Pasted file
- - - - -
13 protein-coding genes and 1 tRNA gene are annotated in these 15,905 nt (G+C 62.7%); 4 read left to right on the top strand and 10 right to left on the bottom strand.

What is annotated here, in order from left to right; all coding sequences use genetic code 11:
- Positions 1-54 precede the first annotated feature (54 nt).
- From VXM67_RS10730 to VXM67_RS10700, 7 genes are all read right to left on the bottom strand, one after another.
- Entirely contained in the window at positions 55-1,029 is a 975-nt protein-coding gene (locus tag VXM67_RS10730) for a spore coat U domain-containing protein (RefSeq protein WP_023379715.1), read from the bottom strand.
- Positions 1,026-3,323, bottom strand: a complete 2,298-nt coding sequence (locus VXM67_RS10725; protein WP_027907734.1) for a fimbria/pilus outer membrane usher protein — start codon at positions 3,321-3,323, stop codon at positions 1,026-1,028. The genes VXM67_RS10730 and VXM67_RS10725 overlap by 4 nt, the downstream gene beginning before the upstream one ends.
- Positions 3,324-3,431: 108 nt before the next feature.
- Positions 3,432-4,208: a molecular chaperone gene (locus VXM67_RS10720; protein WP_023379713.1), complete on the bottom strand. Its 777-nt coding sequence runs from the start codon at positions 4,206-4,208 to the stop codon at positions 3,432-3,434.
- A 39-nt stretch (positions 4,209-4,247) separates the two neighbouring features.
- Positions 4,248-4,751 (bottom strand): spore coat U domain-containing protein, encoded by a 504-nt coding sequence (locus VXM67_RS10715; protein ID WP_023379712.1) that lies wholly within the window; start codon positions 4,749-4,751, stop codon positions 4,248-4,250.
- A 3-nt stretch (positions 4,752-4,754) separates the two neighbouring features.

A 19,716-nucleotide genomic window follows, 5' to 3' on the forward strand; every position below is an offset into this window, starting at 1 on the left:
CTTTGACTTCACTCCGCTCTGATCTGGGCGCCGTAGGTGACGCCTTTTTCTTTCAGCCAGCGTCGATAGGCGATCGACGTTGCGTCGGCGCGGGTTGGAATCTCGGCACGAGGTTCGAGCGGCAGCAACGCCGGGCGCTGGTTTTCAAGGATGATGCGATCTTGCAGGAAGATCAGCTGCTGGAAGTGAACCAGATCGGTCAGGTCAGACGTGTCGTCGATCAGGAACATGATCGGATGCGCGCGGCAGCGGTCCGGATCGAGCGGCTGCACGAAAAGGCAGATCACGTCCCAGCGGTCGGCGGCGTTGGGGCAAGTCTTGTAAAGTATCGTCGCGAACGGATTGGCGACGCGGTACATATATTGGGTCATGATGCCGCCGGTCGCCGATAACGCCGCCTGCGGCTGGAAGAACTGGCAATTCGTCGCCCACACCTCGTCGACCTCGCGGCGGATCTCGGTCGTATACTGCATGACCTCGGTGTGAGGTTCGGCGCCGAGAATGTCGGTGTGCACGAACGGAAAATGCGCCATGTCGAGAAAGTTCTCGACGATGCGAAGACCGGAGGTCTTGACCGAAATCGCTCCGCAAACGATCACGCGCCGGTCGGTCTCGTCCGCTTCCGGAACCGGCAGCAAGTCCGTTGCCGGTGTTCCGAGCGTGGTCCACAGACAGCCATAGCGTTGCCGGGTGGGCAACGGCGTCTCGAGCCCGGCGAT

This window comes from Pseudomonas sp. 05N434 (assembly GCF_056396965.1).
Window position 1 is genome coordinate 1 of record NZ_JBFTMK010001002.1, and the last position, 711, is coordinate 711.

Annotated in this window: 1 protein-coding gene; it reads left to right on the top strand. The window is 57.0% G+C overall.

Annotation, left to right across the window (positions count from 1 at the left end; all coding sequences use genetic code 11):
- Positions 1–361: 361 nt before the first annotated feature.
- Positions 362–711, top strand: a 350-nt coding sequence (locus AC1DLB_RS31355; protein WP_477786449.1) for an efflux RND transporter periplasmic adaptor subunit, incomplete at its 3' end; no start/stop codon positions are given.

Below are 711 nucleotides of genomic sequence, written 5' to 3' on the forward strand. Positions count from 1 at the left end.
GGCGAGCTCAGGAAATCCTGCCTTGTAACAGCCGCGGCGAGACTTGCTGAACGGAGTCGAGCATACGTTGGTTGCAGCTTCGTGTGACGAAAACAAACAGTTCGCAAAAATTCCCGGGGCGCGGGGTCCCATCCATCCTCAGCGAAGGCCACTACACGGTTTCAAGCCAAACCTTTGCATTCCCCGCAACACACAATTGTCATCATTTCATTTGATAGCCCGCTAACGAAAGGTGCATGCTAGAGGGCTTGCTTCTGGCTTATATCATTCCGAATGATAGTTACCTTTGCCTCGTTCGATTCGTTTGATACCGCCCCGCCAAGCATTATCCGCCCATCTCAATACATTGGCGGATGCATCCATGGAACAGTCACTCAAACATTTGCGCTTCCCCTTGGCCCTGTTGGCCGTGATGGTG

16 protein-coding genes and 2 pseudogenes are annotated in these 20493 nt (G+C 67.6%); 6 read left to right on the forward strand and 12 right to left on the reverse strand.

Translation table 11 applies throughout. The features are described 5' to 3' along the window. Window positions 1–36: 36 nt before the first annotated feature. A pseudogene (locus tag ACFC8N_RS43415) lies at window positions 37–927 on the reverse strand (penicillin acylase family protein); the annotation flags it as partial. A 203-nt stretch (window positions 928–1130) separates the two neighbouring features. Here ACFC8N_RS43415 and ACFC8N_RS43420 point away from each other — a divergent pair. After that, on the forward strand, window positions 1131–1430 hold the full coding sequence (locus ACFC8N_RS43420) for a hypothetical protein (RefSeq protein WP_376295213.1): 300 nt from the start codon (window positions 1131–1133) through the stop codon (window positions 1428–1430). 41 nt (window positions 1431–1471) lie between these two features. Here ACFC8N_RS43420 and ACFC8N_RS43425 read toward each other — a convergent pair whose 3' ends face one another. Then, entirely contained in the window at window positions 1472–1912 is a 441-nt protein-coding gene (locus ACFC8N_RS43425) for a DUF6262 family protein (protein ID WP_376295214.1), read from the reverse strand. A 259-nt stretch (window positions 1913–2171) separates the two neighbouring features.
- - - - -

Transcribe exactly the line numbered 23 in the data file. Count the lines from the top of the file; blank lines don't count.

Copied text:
Translation table 11 applies throughout. The features are described 5' to 3' along the window. Window positions 1–36: 36 nt before the first annotated feature. A pseudogene (locus tag ACFC8N_RS43415) lies at window positions 37–927 on the reverse strand (penicillin acylase family protein); the annotation flags it as partial. A 203-nt stretch (window positions 928–1130) separates the two neighbouring features. Here ACFC8N_RS43415 and ACFC8N_RS43420 point away from each other — a divergent pair. After that, on the forward strand, window positions 1131–1430 hold the full coding sequence (locus ACFC8N_RS43420) for a hypothetical protein (RefSeq protein WP_376295213.1): 300 nt from the start codon (window positions 1131–1133) through the stop codon (window positions 1428–1430). 41 nt (window positions 1431–1471) lie between these two features. Here ACFC8N_RS43420 and ACFC8N_RS43425 read toward each other — a convergent pair whose 3' ends face one another. Then, entirely contained in the window at window positions 1472–1912 is a 441-nt protein-coding gene (locus ACFC8N_RS43425) for a DUF6262 family protein (protein ID WP_376295214.1), read from the reverse strand. A 259-nt stretch (window positions 1913–2171) separates the two neighbouring features.